‘The Poughkeepsie Tapes’ has quite the unfair and odd history; It’s trailer began circulating around 2006/2007, I for one was intrigued and looking forward to seeing it, then it just seemed to disappear. MGM apparently only gave the film a very limited release, where the film didn’t exactly set the box office on fire obviously, and since then there has been no plans to release it for home viewing. Very odd considering how popular the “found footage/mockumentary” sub genre has been over the past few years, you’d think they’d want to at least try and make some profit through a DVD/Blu Ray release. But no.
The film takes the mock/shockumentary approach of films like ‘The Last Broadcast’ and the Blair Witch TV special ‘The Curse Of The Blair witch‘, combining interviews and news reports with supposed found footage. The footage this time being the video journal of a prolific serial killer who’s killing spree lasted almost a decade. Does it work? Yes and No…
My first problem with the film were the interview segments, compared to the aforementioned films they feel far too scripted and at times either a little on the wooden or over acted side. Some of the performances are fine, most notably the former FBI profiler, but others feel like you’re watching an audition rather than an interview, they just don’t feel natural.
The actual found footage is rather effective and at times pretty grim and disturbing. And even though we’re dealing with a diary of a serial killer (a rather flamboyant and theatrical one too, he likes masks and balloons) there is actually very few gratuitous on camera deaths, which was a smart move, if it was just a death fest it would’ve become pretty tedious within the first twenty minutes.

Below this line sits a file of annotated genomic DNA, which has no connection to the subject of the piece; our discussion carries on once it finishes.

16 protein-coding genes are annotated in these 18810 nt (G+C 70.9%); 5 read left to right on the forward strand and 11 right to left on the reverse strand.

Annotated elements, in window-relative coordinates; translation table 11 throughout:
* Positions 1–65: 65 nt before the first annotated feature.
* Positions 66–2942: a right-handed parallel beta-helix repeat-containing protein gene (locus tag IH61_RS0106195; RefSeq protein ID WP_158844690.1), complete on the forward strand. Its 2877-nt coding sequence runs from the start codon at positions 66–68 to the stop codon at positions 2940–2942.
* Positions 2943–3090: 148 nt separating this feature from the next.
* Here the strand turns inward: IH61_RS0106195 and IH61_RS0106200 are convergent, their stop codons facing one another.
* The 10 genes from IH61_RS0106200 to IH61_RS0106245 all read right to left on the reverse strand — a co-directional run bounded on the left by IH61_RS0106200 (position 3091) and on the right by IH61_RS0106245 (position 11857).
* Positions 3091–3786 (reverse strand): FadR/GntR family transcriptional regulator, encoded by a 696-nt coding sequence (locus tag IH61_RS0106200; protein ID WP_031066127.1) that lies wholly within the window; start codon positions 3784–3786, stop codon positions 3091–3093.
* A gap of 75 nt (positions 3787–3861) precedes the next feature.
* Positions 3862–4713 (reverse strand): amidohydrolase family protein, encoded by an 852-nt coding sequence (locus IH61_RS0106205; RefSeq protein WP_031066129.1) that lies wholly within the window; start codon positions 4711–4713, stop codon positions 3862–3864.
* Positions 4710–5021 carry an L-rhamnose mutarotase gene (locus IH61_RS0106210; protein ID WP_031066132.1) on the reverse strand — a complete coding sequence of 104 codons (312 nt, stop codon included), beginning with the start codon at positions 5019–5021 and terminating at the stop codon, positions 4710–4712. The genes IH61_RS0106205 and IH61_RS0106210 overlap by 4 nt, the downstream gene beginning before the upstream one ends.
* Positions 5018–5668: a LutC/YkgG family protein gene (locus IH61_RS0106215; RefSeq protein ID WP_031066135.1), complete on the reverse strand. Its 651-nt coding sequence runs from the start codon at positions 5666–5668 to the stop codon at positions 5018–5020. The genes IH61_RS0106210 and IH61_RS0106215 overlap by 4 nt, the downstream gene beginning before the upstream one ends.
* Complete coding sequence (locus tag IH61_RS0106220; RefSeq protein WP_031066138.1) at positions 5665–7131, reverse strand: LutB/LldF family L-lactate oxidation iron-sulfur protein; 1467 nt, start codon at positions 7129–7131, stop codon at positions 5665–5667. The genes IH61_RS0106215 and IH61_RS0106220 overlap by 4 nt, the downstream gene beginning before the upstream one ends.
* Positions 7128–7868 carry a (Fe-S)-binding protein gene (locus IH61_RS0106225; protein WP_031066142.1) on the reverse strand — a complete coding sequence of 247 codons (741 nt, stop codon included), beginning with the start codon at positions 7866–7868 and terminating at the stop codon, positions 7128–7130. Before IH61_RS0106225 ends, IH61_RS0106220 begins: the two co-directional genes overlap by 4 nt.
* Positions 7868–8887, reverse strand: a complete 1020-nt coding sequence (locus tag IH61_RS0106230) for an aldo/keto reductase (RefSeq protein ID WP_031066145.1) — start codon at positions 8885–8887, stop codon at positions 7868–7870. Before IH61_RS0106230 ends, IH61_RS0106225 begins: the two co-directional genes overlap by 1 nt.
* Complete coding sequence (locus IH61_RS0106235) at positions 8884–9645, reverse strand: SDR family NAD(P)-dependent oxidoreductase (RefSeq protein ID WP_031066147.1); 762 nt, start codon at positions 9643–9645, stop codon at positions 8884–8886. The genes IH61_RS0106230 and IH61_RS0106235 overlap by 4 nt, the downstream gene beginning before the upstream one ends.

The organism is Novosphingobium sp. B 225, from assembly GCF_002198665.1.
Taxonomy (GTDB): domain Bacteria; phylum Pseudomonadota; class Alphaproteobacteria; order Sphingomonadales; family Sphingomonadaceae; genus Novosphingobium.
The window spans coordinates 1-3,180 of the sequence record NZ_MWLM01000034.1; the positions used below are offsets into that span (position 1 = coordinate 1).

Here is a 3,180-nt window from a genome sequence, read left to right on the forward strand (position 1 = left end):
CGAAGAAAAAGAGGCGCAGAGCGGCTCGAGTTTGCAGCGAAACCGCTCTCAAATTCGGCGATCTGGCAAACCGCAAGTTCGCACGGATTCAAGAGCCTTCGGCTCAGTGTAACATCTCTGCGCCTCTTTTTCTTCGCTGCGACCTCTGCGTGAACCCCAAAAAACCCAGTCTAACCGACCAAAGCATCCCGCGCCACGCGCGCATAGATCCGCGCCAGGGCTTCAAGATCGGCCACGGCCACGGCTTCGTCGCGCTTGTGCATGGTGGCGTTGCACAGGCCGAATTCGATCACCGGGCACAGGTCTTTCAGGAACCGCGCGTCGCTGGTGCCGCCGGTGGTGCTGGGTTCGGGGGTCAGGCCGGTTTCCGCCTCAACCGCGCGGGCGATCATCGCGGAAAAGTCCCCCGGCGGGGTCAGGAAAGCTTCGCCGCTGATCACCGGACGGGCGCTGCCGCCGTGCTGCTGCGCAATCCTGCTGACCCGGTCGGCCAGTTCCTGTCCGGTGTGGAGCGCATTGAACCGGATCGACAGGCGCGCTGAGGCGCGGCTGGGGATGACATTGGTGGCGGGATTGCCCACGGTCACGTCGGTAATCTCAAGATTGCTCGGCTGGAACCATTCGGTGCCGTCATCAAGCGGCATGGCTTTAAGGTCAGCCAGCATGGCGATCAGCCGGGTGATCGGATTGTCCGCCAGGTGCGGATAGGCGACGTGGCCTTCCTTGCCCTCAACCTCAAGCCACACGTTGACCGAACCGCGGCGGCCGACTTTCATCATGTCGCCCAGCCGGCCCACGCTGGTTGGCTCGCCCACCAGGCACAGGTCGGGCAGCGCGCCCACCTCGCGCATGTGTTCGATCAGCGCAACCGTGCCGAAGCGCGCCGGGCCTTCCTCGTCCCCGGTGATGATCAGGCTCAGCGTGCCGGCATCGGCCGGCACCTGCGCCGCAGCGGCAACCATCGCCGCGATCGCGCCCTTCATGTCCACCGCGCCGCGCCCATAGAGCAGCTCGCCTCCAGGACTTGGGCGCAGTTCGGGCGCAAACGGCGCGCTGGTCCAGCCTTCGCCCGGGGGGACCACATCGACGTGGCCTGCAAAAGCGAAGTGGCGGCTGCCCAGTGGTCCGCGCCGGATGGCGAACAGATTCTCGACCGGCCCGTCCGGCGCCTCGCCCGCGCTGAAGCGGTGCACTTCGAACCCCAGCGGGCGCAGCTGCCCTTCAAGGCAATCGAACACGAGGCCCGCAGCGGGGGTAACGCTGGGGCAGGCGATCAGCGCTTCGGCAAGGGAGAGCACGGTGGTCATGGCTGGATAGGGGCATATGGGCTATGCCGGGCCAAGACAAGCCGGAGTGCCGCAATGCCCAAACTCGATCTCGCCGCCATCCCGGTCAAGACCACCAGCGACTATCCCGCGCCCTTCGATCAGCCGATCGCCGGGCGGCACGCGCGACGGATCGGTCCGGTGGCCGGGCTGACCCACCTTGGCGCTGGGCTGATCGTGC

One problem with the footage (as well as the overuse of post production tracking and colour bleeding) is that they felt the need to add music to it…I know this is supposed to be a documentary so its not like we‘re just dealing with 90 minutes of found footage where scoring would seem really out of place, but it presents itself as a serious documentary examining a horrendous series of crimes…adding music to women being kidnapped and killed kind of cheapens the whole thing. It reminds me of the scene in ‘Cannibal Holocaust’ where the editor tells Robert Kerman that he “added some music to juice things up a little”, its lame. ‘The Poughkeepsie Tapes’ most tense and disturbing scenes would’ve been far more tense and disturbing without rumbling “chase music” added in there to “juice things up a little”.
The most interesting (and most unsettling) part of this whole story concerns a young woman who was abducted by the killer and held hostage for almost a decade as his slave. He forces her to wear a kinky maids outfit, an extremely creepy female rubber mask and even forces her to kill someone for him. Add to that a rather sinister moment where the killer chats to the woman’s mother and offers his assistance in finding her daughter. Oh he’s a right little shit bag isn’t he?
All in all, it has it’s problems but it does have enough good stuff in it to recommend it and certainly doesn’t deserve to be languishing in limbo. I’m sure eventually it’ll come out, what with director John Dowdle having gone on to co-direct some pretty well known films over the past few years (Quarantine/Devil).